Selective multipath fading occurs because even though the path length will be change by the same physical length (e.g. the same number of meters, yards, miles, etc) this represents a different proportion of a wavelength. Accordingly the phase will change across the bandwidth used.

Selective fading can occur over many frequencies. It can often be noticed when medium wave broadcast stations are received in the evening via ground wave and sky wave. The phases of the signals received via the two means of propagation change with time and this causes the overall received signal to change (Rana, Webster & Sylvain, 1993, p.11). It should be noted that selective multipath fading are also experienced at higher frequencies signals and can be resolved by employing other modern communication schemes.

II) Non-selective fading:  

Flat fading:

By the term "flat fading", I simply mean the type of fading in a communications channel that attenuates or fades all frequencies in the channel in the same amount. This form of multipath fading (Freeman, 1981, p. 191) affects all the frequencies across a given channel either equally or almost equally. When flat multipath fading is experienced, the signal will just change in amplitude, rising and falling over a period of time, or with movement from one position to another.

Fast fading:

In a fast-fading channel, the transmitting antenna may take advantage of the variations in the channel conditions using time diversity to help increase robustness of the communication to a temporary deep fade. Although a deep fade may temporarily erase some of the information transmitted, use of an error-correcting code together with a successfully transmitted bit during other time instances can allow for the erased bits to be recovered. While in a slow-fading channel, it is not possible to use time diversity because the transmitter sees only a single realization of the channel within its delay limitation. A deep fade (David & Pramod, 2005, p. 18) therefore lasts the entire duration of transmission and cannot be mitigated using coding.

Type of Physical Phenomenon:

Rain Fading

Rain fading is the most dominant factor. Attenuation occurs due to absorption and scattering in rain. Fading due to rain attenuation is described empirically from link tests and point rainfall data. Location variation (Crane, 1996, p. 49) is based on selected point rainfall data and radar reflectivity data accumulated around the world. Because raindrops are oblate rather than spherical, attenuation tends to be greater for horizontally polarized signals than for vertical polarized signals.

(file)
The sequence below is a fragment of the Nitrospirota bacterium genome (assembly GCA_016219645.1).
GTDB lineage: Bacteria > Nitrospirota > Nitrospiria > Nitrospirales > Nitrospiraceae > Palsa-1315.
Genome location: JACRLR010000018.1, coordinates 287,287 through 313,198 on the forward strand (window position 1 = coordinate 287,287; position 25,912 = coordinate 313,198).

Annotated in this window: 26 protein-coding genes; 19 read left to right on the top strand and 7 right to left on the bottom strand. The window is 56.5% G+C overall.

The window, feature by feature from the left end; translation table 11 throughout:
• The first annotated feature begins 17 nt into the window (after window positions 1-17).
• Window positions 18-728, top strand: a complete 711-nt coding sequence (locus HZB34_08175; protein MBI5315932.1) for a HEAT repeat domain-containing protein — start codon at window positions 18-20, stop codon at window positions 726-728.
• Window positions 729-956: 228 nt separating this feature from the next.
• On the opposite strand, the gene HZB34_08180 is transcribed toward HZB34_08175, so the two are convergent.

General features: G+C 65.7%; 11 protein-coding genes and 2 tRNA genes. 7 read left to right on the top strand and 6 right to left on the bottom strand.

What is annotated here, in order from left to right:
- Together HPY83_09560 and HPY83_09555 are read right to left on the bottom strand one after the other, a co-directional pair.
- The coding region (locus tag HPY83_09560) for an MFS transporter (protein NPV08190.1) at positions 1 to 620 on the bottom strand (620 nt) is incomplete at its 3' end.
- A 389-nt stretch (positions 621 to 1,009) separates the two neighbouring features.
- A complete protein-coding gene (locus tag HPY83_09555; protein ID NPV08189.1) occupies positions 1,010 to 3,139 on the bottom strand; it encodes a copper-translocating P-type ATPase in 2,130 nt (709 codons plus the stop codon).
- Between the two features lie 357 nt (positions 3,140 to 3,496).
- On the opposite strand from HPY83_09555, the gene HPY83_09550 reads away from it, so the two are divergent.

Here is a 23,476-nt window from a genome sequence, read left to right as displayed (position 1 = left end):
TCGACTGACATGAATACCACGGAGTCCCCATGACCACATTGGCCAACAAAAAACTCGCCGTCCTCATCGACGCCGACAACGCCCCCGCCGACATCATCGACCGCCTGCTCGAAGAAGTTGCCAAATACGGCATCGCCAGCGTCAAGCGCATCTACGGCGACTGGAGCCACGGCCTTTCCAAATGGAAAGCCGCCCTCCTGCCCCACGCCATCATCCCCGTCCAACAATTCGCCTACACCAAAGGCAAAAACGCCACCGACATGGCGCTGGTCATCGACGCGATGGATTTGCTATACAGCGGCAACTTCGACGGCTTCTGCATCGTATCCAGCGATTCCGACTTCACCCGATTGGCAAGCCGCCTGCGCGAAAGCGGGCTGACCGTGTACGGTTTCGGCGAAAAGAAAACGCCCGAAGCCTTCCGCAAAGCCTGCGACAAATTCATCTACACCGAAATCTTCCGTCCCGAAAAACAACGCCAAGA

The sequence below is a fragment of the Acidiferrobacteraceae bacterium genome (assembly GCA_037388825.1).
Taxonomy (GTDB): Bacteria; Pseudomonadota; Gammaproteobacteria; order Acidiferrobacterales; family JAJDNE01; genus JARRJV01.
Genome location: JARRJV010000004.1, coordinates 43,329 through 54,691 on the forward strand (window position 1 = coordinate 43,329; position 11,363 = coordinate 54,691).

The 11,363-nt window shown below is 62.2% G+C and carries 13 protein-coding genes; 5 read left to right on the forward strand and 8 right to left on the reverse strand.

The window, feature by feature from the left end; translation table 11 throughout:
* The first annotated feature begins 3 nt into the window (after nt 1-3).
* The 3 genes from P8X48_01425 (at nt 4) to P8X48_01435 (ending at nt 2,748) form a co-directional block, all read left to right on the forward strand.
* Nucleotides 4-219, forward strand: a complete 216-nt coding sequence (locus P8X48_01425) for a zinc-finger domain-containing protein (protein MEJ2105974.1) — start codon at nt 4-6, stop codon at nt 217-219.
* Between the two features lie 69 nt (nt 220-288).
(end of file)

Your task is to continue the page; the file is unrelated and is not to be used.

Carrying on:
Clear Air Fading Mechanism

Clear air fading can occur in three different situations.

The refractive index gradient of the atmosphere near the earth's surface (0 - 100 meters) varies over time and can cause decoupling of the beam.

ii) If the antenna beam might be too narrow, the link can be lost when this condition is severe. If the antenna beam is too wide, surface multipath can occur.

iii) Another effect is scintillation fading due to turbulent irregularities in the atmosphere.

2.3 Diversity Scheme:

This refers to a method for increasing the reliability of a transmitted signal by using two or more communication links with different characteristics. Diversity (Jakes, 1974, p. 67) in wireless communication is important for fighting fading and co-channel interference while avoiding error bursts. Below are several types of diversity scheme;

Frequency diversity: The signal is transmitted along the communication link using several frequency channels or spread over a wide spectrum which is affected by frequency-selective fading.

Polarization diversity: A multiple level of signals are transmitted and received by means of antennas with different polarization.

Time diversity: This caused when a series of the same signal are transmitted at different time instants.

Space diversity: The signal is transmitted over numerous but diverse propagation paths.

2.4 Techniques Used to Mitigate Fading:

Microwave links are subjected to momentary deteriorations of theirs conditions of propagation in the form of periodic and selective fading effects, distortions of the group delay, field enhancements or polarisation decoupling phenomena. This (Alamouti, 1998, p. 1453) results in the appearance of errors in the transmitted numerical data and may even leads to the total cut-off of the transmissions if a given error rate threshold has been exceeded. One way of overcoming this is to transmit the data at a rate the signal is sampled, only when all the reflections have arrived and the data is stable. This naturally limits the rate at which data can be transmitted, but ensures that data is not corrupted and the bit error rate is minimized.

Using the latest signal processing techniques, a variety of methods can be used to overcome the problems with multipath propagation and the possibilities of interference.

Figure 2: How intersymbol interference can be avoided [13]

OFDM: (Orthogonal Frequency-Division Multiplexing)